From Awareness to Purchase IntentThe idea is to first get the user’s attention focused on the brand and then slowly lead them down the sales funnel. Having in mind that there are different phases of the process – ranging from brand awareness to consideration, and finally intent, corresponding offers or messaging should be related to each of them. Many channels find the solution in the form of sequential advertising (for example, YouTube or Facebook ad sequencing), where ads are shown in a predefined order and frequency cap. Taking into consideration the importance of storytelling, this way you’re able to capture the user’s attention with engaging creatives based on the actions they’ve already taken. These ads are best used to retarget the prospects that have already shown interest in your brand or ads while avoiding messaging or creative saturation.
The Context in Which the Ad AppearsAside from the content of the ads, a very important factor to consider is the context in which they appear. Based on the experiment by Joshua Bell, Keith Browning argues in one highly compelling article that context is more important than content. Joshua Bell, one of the American award-winning violinists, played his violin in a metro station and made approximately $32. Only 20 out of 1,000 commuters intentionally stopped to listen. The same man would fill any hall at a $100 minimum ticket price. The conclusion is that the environment in which we’re seeing an ad influences how we interpret it and whether the intended objective is achieved or not.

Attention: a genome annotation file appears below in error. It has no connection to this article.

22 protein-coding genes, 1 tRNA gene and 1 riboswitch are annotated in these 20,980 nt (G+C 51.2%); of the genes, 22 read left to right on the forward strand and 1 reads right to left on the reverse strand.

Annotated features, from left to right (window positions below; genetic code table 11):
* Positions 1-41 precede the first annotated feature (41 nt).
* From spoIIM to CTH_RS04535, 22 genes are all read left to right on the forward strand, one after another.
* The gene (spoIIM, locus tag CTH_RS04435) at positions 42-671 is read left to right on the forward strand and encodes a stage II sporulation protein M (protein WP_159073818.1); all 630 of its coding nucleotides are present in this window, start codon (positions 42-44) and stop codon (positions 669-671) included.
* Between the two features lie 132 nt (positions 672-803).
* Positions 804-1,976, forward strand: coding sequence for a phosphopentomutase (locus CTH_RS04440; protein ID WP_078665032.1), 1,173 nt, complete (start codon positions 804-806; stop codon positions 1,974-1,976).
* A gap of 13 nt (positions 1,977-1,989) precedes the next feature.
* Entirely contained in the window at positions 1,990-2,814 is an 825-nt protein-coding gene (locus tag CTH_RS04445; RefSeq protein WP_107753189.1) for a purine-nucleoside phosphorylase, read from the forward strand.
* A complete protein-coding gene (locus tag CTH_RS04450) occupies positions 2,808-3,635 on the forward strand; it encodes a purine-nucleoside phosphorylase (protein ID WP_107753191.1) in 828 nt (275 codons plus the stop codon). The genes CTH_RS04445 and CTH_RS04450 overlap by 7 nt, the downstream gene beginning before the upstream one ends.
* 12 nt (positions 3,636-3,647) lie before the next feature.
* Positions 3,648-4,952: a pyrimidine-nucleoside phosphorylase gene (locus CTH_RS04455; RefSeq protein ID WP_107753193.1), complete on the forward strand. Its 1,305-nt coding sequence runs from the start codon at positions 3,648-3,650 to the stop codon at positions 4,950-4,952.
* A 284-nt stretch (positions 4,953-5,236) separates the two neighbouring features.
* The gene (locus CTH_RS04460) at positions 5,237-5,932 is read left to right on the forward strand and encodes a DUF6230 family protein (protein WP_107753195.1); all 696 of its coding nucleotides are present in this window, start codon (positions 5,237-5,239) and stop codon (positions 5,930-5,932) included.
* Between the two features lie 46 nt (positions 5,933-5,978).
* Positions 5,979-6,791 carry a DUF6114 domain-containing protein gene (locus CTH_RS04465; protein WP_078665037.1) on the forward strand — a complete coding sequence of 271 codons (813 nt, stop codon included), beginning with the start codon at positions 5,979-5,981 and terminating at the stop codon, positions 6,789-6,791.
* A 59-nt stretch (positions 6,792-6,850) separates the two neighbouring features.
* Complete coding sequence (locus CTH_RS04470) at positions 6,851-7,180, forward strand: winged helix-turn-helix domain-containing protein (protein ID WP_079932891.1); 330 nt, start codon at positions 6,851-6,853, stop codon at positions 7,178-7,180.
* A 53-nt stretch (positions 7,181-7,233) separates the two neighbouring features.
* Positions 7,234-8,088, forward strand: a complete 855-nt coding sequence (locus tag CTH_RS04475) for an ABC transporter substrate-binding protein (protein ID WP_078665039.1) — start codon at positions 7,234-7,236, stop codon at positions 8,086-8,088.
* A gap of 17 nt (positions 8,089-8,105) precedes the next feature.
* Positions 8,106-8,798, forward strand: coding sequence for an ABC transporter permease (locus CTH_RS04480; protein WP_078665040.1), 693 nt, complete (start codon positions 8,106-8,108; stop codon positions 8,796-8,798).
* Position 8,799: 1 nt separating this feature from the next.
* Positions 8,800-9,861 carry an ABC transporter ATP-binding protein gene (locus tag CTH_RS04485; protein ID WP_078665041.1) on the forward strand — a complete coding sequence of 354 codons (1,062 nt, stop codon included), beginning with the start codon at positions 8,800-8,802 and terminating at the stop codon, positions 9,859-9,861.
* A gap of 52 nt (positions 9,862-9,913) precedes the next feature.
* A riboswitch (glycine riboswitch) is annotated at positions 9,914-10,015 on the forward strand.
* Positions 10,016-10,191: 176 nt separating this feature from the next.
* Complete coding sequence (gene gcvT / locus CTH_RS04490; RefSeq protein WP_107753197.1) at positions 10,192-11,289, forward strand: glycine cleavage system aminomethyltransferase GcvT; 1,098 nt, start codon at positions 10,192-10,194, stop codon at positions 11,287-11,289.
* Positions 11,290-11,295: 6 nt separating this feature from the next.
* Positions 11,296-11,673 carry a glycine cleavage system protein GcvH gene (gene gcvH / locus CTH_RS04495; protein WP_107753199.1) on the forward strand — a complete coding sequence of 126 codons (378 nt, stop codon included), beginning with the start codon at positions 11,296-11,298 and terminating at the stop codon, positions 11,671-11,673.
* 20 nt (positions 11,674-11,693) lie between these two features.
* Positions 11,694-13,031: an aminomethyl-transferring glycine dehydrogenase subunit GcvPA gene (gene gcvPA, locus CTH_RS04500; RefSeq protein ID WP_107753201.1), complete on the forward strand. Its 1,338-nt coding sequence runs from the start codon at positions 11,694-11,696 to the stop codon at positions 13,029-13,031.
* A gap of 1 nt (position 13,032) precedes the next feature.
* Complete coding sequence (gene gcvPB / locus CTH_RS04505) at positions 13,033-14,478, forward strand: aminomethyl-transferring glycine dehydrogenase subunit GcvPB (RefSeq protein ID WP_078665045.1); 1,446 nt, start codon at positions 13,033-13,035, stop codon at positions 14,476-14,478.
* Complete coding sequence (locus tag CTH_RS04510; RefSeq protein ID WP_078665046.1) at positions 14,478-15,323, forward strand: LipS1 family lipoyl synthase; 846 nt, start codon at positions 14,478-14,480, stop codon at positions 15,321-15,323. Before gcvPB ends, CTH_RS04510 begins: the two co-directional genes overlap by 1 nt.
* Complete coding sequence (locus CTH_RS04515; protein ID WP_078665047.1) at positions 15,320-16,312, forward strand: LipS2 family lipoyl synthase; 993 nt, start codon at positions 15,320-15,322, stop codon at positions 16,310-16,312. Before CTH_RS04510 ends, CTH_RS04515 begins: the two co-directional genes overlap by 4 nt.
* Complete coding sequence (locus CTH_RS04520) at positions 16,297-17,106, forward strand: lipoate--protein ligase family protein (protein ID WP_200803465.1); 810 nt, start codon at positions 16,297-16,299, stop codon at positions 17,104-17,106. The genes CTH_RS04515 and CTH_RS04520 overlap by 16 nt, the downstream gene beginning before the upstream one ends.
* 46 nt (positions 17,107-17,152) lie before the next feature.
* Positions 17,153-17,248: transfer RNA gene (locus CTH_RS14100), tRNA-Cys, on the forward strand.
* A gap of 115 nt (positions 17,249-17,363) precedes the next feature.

While targeting based on audience data gives a vast inventory where your ad can move with users no matter what content they’re visiting, it ignores the importance of context. Some of the content next to which your ad ends up appearing might be brand damaging and completely alter the sentiment with which it’s perceived. Having this in mind, your ad might be completely ignored or its messaging perceived differently, based on context.
Best Mediums for Controlled and Measured ExposureWhile programmatic buying is a good way to get your brand out there (at a lower cost), there are more controlled channels where you’ll be able to keep track of both the context and the number of exposures.
Brands are able to use thoughtful content strategies on social media in order to influence different points of buyer journey. It’s important to tell a story and provide value in order to convert prospects into customers. Instead of going for that one conversion, a good social media strategy takes time and commitment in order to build a lasting relationship with the brand.
Buying or building your own email inventory enables you to reach users with as many emails as you’d like and with a highly developed messaging sequence. It also lets you use zero-party data to provide a personalized experience based on preferences. Personalization is one of the most important 2019 marketing trends, so you should leverage any opportunity to collect willingly-given preference data and provide offers accordingly.
Google Ads allow frequency capping at the campaign and ad group level. While capping at an ad group level allows for precise control, making sure that there’s a frequency cap applied on a campaign level will let you target one user with any kind of ad for a total of 3 times a day (suggested number by some experts), for example.